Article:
Bringing a little bit of magical realism across the country
After years of restless experimentation, Blue Raincoat Theatre has found its niche, writes SARA KEATING
Niall Henry, the artistic director of Blue Raincoat Theatre, is refreshingly upbeat about the challenges of taking the company’s experimental adaptation of Flann O’Brien’s The Poor Mouth to the Project Arts Centre in Dublin, where it opened last week.
The work premiered last year at the Factory Performance Space, the company’s 100-seater home in Sligo, but the transition to a city venue more than twice its size has gone relatively smoothly. “The biggest difficulty was having to deal with a cast change,” says Henry. Yet the act of moving from Sligo’s small theatre culture to the capital is not as simple as packing up your set and sending it across the country.
Blue Raincoat was founded in Sligo in 1991 after Henry returned from eight years in France to form a theatre company in his native town, with writer Malcolm Hamilton. Henry had been studying and working with mime artist Marcel Marceau.
“It got to a point where I was thinking about the future, and I was looking around at older, English-speaking actors and what opportunities there might be,” he says. “I thought, ‘Do I want to be looking for work or do I want to work?’ And that was when I decided to come home.”
The early years were dominated by restless experimentation with classic texts and producing new work, he says, but it “took a while for us to find out what type of work we wanted to do”.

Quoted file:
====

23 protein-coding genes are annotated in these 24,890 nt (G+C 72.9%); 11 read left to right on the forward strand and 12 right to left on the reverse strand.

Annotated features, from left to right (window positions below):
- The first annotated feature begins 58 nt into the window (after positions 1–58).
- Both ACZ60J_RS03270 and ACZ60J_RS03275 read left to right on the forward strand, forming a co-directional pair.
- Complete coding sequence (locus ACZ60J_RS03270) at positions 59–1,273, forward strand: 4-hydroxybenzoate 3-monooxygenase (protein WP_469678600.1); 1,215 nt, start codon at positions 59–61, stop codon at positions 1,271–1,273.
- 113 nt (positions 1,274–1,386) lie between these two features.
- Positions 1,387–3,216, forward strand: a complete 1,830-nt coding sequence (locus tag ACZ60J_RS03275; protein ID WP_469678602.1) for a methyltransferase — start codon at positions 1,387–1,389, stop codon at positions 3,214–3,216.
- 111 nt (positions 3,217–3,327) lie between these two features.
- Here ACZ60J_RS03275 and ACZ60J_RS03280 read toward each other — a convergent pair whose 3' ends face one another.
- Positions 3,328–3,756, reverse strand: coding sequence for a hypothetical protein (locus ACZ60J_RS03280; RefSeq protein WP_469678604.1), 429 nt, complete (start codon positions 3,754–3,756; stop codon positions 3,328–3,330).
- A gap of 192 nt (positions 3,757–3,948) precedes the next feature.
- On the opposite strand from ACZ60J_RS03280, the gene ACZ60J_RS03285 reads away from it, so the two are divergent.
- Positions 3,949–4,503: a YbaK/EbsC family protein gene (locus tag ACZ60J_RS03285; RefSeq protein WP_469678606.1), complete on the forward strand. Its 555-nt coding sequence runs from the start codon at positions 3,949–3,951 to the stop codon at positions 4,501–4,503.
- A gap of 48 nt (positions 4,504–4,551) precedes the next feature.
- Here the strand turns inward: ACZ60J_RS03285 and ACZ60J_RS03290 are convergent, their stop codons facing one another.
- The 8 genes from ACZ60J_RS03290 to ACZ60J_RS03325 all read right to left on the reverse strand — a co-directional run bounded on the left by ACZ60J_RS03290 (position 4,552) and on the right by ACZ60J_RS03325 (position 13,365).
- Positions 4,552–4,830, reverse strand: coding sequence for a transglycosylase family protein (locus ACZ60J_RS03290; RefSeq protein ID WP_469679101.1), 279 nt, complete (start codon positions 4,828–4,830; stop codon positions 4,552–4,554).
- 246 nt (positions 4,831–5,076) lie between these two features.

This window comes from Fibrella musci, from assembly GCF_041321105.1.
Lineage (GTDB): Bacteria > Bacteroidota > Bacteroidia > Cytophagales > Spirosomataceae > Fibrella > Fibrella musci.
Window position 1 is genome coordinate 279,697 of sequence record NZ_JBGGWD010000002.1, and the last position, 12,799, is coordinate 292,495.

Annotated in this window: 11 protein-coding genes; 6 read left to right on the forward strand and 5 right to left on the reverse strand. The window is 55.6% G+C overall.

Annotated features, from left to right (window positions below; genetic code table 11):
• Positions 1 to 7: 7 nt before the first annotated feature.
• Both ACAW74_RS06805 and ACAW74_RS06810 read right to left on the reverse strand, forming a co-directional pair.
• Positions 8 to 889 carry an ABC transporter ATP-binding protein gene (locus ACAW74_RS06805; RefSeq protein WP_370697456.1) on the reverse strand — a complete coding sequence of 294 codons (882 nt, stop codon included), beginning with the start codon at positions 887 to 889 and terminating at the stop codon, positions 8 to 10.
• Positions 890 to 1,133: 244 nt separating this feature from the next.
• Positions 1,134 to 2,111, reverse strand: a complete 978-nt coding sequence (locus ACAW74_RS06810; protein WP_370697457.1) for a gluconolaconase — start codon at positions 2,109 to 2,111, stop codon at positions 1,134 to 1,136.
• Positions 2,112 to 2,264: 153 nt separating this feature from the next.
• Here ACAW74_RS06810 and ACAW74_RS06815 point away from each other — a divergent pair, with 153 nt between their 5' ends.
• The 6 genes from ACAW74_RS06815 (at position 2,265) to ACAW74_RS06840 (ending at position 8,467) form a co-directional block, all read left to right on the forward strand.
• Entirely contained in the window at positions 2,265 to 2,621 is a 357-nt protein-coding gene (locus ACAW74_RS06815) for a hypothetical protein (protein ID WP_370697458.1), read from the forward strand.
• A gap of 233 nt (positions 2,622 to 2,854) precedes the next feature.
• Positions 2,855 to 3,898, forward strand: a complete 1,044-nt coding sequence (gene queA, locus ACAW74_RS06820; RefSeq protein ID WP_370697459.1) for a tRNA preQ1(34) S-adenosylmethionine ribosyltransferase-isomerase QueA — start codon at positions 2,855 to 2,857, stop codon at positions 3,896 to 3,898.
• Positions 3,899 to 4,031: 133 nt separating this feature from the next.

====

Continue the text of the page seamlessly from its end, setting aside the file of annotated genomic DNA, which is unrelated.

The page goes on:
Despite some minor critical successes, Henry admits their early work was hit and miss, but they were lucky enough to get a grant under the Arts Council’s Regularly Funded Organisations programme, which guaranteed funding for three years. “We thought we probably would not get the opportunity for regular funding again, so we wanted to use the time and money as best as we could. We did as much new work as we could churn out in three years, and it was full-on research. One production would work; the next one wouldn’t. It was then that we began to find our niche.”
With The Poor Mouth, the third in a trilogy of Flann O’Brien works adapted by Jocelyn Clarke, the company has come into its own. Henry is reluctant to categorise the work but suggests that “magic realism on stage” comes closest to describing their aesthetic. It is unapologetically experimental, but Henry insists that, despite the smaller audience pool in Sligo, they have a loyal audience for their work.